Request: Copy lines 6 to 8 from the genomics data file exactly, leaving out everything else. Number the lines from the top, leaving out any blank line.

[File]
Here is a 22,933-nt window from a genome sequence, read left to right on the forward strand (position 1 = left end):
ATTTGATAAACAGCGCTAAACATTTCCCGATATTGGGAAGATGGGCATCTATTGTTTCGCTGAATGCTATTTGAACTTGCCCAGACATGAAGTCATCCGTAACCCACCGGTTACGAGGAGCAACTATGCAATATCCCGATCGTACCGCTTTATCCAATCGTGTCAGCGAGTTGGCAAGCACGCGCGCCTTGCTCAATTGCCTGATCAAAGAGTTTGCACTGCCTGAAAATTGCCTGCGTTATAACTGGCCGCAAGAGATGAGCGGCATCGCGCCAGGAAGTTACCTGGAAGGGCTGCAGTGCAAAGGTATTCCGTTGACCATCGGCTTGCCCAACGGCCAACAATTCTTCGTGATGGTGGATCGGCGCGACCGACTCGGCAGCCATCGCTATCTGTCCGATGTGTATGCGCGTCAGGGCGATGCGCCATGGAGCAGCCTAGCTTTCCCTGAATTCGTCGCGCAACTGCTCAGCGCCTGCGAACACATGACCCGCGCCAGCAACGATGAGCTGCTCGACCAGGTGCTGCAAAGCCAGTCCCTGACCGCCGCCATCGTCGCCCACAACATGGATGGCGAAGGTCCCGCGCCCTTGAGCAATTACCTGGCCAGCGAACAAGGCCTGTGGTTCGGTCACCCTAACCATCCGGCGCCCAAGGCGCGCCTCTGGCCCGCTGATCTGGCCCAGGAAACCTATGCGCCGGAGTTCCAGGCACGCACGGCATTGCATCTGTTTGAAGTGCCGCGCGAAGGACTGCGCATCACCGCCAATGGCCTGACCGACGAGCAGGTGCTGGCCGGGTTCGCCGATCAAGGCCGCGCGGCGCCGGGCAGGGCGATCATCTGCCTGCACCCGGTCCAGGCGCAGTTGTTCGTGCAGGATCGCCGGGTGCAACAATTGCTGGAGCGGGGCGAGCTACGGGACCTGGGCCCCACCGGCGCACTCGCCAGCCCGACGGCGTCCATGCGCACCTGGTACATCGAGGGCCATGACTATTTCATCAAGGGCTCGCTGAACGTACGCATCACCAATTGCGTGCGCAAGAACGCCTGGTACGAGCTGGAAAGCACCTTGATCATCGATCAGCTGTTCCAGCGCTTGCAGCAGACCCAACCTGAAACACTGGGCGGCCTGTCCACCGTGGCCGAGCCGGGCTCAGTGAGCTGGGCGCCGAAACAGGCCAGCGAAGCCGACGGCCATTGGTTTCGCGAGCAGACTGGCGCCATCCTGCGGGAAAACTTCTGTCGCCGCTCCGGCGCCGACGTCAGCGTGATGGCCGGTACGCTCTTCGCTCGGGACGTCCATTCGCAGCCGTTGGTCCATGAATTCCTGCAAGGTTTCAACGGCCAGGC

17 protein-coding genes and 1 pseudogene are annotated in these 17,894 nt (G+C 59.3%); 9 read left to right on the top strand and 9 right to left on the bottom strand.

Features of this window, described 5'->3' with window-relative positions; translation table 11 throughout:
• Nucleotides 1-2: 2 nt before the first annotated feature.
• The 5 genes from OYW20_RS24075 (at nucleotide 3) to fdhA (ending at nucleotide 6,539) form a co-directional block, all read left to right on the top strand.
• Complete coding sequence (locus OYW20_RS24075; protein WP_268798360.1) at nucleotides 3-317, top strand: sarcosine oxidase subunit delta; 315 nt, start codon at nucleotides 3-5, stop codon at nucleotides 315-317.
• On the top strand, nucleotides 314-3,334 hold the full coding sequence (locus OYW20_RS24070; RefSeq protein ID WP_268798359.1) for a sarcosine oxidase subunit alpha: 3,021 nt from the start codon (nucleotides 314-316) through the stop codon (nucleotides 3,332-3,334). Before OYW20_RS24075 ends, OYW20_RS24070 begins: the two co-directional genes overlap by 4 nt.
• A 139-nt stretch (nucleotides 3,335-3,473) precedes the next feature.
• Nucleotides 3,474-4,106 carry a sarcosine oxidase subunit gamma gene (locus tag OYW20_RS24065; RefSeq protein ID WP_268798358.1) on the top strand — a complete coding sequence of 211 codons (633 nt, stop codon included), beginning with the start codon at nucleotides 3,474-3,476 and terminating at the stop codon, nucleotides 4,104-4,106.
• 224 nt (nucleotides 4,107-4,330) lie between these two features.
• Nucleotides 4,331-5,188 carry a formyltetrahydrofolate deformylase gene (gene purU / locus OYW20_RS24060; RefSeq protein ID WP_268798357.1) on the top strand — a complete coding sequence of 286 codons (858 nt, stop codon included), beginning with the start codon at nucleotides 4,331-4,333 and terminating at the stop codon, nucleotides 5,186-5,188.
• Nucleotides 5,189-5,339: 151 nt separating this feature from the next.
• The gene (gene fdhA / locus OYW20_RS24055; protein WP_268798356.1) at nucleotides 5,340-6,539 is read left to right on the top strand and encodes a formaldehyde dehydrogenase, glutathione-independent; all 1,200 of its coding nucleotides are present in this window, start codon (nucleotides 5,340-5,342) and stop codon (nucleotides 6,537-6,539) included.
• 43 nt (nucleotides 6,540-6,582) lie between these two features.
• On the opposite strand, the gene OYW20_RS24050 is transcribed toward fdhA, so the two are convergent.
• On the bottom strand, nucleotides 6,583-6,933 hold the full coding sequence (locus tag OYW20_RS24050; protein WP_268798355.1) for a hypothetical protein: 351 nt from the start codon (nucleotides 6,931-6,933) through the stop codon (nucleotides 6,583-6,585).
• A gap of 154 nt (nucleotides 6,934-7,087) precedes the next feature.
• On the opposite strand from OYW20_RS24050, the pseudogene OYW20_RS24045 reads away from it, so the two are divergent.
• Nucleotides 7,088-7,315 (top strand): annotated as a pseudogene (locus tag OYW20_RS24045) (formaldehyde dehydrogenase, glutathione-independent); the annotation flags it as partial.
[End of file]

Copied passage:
• The 5 genes from OYW20_RS24075 (at nucleotide 3) to fdhA (ending at nucleotide 6,539) form a co-directional block, all read left to right on the top strand.
• Complete coding sequence (locus OYW20_RS24075; protein WP_268798360.1) at nucleotides 3-317, top strand: sarcosine oxidase subunit delta; 315 nt, start codon at nucleotides 3-5, stop codon at nucleotides 315-317.
• On the top strand, nucleotides 314-3,334 hold the full coding sequence (locus OYW20_RS24070; RefSeq protein ID WP_268798359.1) for a sarcosine oxidase subunit alpha: 3,021 nt from the start codon (nucleotides 314-316) through the stop codon (nucleotides 3,332-3,334). Before OYW20_RS24075 ends, OYW20_RS24070 begins: the two co-directional genes overlap by 4 nt.